Step 4: Effectively use and share your information
Now that you did all this work, at the very least you should take a copy with you to your doctor appointments.  It will be invaluable when filling out those tedious new-patient forms, and may be of interest even to your current caregivers.  If your family history is extensive or you have a complex health situation, consider giving a copy of your information to your doctor to keep in your record.  If you have "mystery symptoms" you haven't been able to piece together, use your family history as a starting point to discuss with your doctor to reveal a new direction you should explore.  Even if you are unencumbered by medical problems now, take the chance on a routine check-up to review your family history and make sure you are taking all precautions to keep yourself in good health. 

Update the record whenever you find out new information.  For example, if your mother develops osteoporosis, you'll want to add that to the lists.  Again, Excel is a great option for this - and it makes sharing the information easy, as you can email the file to family.

A nice idea is to share the information with your family.  If you uncovered any noteworthy health trends or important items, you should share that part of the information with other blood relatives.  In doing so, be sure to include your own health history.  And of COURSE, be sure to share the information with your own children, and encourage (maybe help) them compile a history of their other parent's side of the family!

Step 5: Your health history and family planning
Your family history is part of your own health history in a way.  It helps explain why you are the way you are (health-wise) and may project what you should look out for.  It is also important to keep a record of your own health history...it seems it should be easy to remember everything that's happened to you, but that can quickly become a challenge.  At the least, you should have a list of all diagnoses, surgeries and the year(s) they were performed, and recurring illnesses (such as bronchitis or infections).  If you saw a question about something on one doctor's forms, you're likely to see that question again so make a note of your answer.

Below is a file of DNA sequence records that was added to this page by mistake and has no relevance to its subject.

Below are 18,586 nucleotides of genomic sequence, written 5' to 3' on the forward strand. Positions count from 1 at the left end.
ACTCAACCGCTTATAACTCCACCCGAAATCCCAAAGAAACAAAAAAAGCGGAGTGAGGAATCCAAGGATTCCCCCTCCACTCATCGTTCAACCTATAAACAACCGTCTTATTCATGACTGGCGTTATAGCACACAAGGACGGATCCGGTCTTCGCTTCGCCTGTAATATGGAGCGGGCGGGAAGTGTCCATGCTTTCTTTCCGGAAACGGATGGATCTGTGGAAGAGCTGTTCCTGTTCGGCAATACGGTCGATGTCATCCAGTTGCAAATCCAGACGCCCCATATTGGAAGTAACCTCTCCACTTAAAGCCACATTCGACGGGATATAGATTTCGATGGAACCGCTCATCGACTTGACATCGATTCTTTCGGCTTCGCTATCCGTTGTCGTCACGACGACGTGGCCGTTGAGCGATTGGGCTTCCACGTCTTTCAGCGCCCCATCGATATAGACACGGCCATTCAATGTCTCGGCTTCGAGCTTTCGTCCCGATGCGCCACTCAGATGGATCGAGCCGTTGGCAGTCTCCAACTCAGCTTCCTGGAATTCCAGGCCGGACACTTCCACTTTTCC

Your family medical history may have implications as you plan a family (if applicable).  I know I've asked myself and my husband if it's fair to have a child, knowing what's running around in our genetic pool.  Of course, for most people the issues aren't that dramatic; you probably don't need to question having a baby altogether (and for the record, I am planning to have babies, I just thought it through).  But, you may want to see if you are at risk for things like gestational diabetes or trouble conceiving.  The family history will be important to an OB-gyn who will know what could be related to birth defects (for example, two antibodies I have with my conditions can increase the risk I could have a child with fetal heart block), and what steps can be taken to minimize the risk (be optimistic, many vitamins and even medications can help...for me, folic acid will help minimize this risk!).  The information in your family history can also help long after the conception/pregnancy/birth stage.  To use myself as an example again, I know I'm going to be really careful about my children's sun exposure (it was my trigger), and be especially attuned to any complaints they have about joints, eyes, dry mouth, or other mystery symptoms.

Have hope, you've done a good thing!
After all that work, you'll basically have a list of "WCGW" (what could go wrongs) - don't dispair!  The point of this whole process is 'proactive hope'.  I call myself a "pragmatic optimist"...rather than idly wish for the best, I want to do whatever I can to make the best happen!  THAT'S the point of a family history.  With this information at your disposal, you can take real steps toward better health and care for yourself, your family, and your children.  Even if you uncover upsetting items in your family history, you've taken a step toward making something better in the future.  Feel good, you've done well!

January 18, 2012

What Hypocrites